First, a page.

such as pysqlite 1 and the MySQL interface does, is not really a bright
idea in my opinion. Who thinks this is pretty?

sql = "SELECT %s FROM %s WHERE %s = %%s"
cur.execute(sql % (col,table,search_col), (param,))

I think it's less confusing with:

sql = "SELECT %s FROM %s WHERE %s = ?"
cur.execute(sql % (col,table,search_col), (param,))
I had never thought about it, I really agree.

Of course, the "proper" way, with %s-substitution for e.g. table
names and ? for parameters is also open for SQL injection attacks
if the values in the strings col, table and search_col above are
user input, but since they are plain SQL identifiers, they are much
easier to check than arbitrary search values. You'd probably have
a set of allowed values, and check that the input was in that
set. They are also less likely to come from an untrusted source.
undoubtedly.
As you can see in
http://initd.org/tracker/pysqlite/wiki/PysqliteVersions
you can use pysqlite 1.1 if you want to use the old pysqlite 1
API.

Pysqlite2 is documented here:
http://initd.org/pub/software/pysqli...age-guide.html


yes I had already found the docs and noticed there was no explanation
about such a remarkable difference from pysqlite1 and pysqlite2.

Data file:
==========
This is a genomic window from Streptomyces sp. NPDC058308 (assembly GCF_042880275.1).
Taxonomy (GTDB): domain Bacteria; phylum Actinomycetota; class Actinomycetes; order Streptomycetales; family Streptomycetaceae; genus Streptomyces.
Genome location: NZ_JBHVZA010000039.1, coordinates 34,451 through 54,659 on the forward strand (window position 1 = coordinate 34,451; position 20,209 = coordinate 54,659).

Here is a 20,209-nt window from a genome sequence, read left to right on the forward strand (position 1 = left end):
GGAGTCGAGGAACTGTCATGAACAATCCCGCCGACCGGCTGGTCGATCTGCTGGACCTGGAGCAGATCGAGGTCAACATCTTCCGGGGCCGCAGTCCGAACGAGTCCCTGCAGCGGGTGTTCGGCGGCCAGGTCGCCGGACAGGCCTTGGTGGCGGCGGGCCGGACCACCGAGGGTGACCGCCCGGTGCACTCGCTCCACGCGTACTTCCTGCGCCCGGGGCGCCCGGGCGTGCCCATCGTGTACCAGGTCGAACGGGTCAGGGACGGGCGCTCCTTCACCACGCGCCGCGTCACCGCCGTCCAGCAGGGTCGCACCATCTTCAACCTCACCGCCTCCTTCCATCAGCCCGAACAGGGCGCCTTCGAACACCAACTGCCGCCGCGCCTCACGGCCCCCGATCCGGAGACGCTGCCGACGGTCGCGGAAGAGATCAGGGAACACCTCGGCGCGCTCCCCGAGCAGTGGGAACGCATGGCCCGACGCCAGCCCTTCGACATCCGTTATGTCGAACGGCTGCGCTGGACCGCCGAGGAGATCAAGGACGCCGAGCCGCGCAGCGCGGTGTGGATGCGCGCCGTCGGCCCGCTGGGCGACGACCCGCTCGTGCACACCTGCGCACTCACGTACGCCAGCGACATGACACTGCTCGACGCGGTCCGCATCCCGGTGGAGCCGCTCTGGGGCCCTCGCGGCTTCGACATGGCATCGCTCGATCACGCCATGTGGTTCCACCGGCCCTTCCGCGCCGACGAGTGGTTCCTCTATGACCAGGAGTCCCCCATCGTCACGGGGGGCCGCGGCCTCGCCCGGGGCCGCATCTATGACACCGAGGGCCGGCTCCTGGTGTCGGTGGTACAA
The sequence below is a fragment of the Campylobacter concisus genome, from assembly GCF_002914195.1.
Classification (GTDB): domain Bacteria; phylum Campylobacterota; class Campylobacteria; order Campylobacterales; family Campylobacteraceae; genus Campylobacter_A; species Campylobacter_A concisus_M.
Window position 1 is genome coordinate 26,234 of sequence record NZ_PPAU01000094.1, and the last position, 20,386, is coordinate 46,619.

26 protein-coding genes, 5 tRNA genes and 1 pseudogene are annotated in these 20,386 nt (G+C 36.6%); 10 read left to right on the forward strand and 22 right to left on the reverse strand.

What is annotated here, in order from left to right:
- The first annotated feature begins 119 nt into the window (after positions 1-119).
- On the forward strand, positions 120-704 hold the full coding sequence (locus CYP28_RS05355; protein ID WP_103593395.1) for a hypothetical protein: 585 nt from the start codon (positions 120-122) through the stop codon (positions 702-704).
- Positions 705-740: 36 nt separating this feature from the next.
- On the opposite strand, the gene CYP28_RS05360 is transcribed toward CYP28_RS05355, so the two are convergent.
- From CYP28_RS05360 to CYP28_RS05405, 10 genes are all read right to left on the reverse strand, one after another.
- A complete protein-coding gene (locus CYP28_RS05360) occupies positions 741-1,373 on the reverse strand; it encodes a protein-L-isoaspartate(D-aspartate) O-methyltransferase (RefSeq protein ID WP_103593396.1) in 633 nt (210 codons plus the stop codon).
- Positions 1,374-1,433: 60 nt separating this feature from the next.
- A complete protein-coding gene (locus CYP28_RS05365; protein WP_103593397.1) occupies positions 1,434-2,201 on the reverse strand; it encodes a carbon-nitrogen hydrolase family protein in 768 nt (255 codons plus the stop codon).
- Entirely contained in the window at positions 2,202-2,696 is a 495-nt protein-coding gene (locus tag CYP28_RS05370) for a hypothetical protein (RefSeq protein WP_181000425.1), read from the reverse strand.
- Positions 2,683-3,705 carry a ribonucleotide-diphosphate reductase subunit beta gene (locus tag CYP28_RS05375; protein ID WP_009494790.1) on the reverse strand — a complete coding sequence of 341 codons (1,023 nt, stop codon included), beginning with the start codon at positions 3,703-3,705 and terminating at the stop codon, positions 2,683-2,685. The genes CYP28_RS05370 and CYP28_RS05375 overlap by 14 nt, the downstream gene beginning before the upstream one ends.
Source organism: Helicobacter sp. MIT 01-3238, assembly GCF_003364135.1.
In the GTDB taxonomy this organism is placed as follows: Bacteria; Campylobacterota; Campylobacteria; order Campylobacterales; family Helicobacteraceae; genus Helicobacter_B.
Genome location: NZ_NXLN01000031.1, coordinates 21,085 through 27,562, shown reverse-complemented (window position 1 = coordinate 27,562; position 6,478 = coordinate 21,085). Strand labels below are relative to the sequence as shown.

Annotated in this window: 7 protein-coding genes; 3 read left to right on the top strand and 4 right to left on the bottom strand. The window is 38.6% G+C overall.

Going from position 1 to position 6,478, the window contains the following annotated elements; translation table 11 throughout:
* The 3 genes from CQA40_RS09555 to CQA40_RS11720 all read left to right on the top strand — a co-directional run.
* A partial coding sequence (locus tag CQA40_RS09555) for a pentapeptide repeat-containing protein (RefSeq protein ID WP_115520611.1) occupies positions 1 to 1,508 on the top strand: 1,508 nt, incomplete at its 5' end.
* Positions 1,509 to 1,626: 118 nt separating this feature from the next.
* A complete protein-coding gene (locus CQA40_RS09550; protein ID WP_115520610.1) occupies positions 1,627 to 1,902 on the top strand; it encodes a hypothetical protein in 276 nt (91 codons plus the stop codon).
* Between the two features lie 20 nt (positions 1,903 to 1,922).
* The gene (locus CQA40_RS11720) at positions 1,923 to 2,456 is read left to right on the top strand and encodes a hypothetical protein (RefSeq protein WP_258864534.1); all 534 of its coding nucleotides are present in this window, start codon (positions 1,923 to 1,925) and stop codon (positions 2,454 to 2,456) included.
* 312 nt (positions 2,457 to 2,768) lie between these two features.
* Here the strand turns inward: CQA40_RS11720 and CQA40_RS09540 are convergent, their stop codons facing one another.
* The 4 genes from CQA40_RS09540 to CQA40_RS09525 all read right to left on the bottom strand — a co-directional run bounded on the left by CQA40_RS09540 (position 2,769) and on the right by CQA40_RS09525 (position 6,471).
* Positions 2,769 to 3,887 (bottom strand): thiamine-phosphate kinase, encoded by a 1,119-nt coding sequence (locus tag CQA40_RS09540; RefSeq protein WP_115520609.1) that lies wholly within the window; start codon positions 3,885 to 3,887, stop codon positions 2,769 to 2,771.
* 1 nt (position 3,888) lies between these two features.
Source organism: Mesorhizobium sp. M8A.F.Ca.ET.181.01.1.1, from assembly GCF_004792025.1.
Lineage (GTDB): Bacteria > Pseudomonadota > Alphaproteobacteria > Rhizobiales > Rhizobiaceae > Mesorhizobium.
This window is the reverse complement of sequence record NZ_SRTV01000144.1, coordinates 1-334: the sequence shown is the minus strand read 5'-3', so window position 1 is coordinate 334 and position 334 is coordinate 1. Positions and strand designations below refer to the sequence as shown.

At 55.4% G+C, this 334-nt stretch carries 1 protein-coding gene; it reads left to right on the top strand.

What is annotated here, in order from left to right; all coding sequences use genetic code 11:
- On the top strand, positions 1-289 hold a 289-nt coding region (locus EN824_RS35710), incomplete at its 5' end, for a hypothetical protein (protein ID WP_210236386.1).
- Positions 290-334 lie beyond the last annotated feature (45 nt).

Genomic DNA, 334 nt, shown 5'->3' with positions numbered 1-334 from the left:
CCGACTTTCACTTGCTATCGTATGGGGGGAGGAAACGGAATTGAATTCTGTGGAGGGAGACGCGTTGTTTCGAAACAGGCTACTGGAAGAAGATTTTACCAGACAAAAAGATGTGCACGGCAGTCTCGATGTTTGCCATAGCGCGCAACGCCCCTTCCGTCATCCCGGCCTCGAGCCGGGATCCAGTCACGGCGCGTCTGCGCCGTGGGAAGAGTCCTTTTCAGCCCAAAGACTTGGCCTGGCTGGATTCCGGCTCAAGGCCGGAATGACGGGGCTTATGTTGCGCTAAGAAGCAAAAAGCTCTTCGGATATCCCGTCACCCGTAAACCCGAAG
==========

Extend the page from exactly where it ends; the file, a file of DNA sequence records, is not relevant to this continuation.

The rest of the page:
After your message, I find even more strange that Magnus' book reported
pysqlite1 examples as Sqlite 3 was a great step forward in my opinion.
But this can not prevent me from saying that it is the best Python book
around in the beginner to intermediate range.

Nov 9 '05 #5

P: n/a
Vittorio wrote:
[...]
Nonetheless, I was unable to find any documentation about such a
different behaviour between Pysqlite and Pysqlite2; from my beginner
point of view the Pysqlite (Magnus' version) paramstyle looks a better
and more pythonic choice and I don't grasp the Pysqlite2 developers'
intentions deviating from that way.
The reason why pysqlite 0.x/1.x used paramstyle "pyformat", based on
Python string substitution for SQL parameters is that at the time
pysqlite was started, SQLite 2.x did not have any support for parameter
binding. So we had to "fake" it in Python, just like the MySQL interface
does (for the same reasons).

Later SQLite 2.x versions and of course SQLite 3.x supported real bound
parameters and pysqlite2 was developed from scratch to benefit from
them. SQLite 3.x supports both qmark and named paramstyles, so you can
use question marks *or* named parameters: